Recommendation 3 – Stop helping cover the cost of extracurricular activities for students. Currently BSS pays more for these activities than comparative districts, but given BSS’ current financial deficit, the school should stop all funding. The savings would be $703,000 a year. The auditor suggests these options for BSS:

  • Increase pay to play participation fees

  • Increase activity admission fees

  • Increase booster club support

  • Reduce supplemental salary schedule

  • Eliminate activities

 

Recommendation 4 – 

  • These positions are considered ‘more’ than comparative school districts.

  • Cut either one full-time computer tech/IT person or reduce hours among all staff of this type to cut the equivalent of one full time computer tech/IT person.

  • Reduce a central office staff to half-time, or reduce enough hours among all staff of this type to drop a half-time worth of man-hours.

  • Would save the district $63,600 a year.

 

Recommendation 5 – 

  • These positions are considered ‘more’ than comparative school districts.

  • Reduce the full-time hours for a career-technical staff member (those who teach knowledge and abilities needed for occupational employment) by half or cut enough hours from this staff to equal a half-time reduction.

  • Cut one full-time counselor.

  • Reduce a librarian to half-time or cut multiple librarians hours to equal a half-time reduction in this staff.

  • Cut one full-time nurse and reduce another to part-time or reduce all hours among them to drop that many man-hours total. The auditor recognizes if this cut is made, buildings will have to share nursing staff.

  • These cuts would save a total of $325,600

 

Recommendation 6 – Renegotiate these items in the teacher/support staff contracts when the contracts are up because they are not legally required by law and so can be eliminated to save $196,800 annually.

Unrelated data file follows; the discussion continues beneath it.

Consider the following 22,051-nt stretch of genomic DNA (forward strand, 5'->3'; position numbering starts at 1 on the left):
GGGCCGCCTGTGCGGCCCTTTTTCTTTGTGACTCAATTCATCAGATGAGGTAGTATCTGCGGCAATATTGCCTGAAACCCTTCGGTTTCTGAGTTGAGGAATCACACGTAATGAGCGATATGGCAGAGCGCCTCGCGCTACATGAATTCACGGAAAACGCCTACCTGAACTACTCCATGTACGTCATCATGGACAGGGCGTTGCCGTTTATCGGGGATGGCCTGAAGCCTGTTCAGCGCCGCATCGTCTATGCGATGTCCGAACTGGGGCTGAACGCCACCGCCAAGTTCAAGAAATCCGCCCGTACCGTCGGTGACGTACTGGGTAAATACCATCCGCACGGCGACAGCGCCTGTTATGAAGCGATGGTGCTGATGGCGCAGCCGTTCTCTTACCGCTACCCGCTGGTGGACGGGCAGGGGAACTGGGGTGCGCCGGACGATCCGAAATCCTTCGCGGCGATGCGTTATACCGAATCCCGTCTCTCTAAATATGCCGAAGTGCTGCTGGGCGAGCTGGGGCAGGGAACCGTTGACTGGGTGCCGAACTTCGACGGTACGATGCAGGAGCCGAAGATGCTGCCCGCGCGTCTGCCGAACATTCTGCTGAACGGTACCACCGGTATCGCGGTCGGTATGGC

• Tuition reimbursement – all continuing education expenses would become solely an out of pocket expense for the staff. The amount given now is less than comparative districts, but the auditor says because it is not legally required it should be stopped.

  • LPDC Compensation – These are legally mandated jobs that the district had been paying people to do. Their compensation is less than comparable districts but, since they don’t legally have to provide compensation for the work, BSS should stop doing so.

  • Attendance incentive – The simple definition of which is, “If you don’t make us hire a sub more than once, we’ll give you a little bonus for saving us that money’ It’s lower than comparative districts already, but Auditor says this is not legally required and to stop doing it.

  • Mentor Teacher Compensation – The school was giving teachers who are willing to mentor student teachers a little extra to account for the extra work of the mentorship. This was already lower than comparative districts, but it’s not legally required so auditor says ditch it. 

  • Merit Pay – a bonus offered to the staff to encourage them to keep the state report card grade at an A or a B. Not offered by comparative districts, and not legally required, so eliminate it.

  • The following should also be looked at during renegotiations because they exceed state minimum requirements or comparable district averages: Sick Leave Accumulation, Severance Payout, Vacation Accrual, Paid Holidays, and Life Insurance.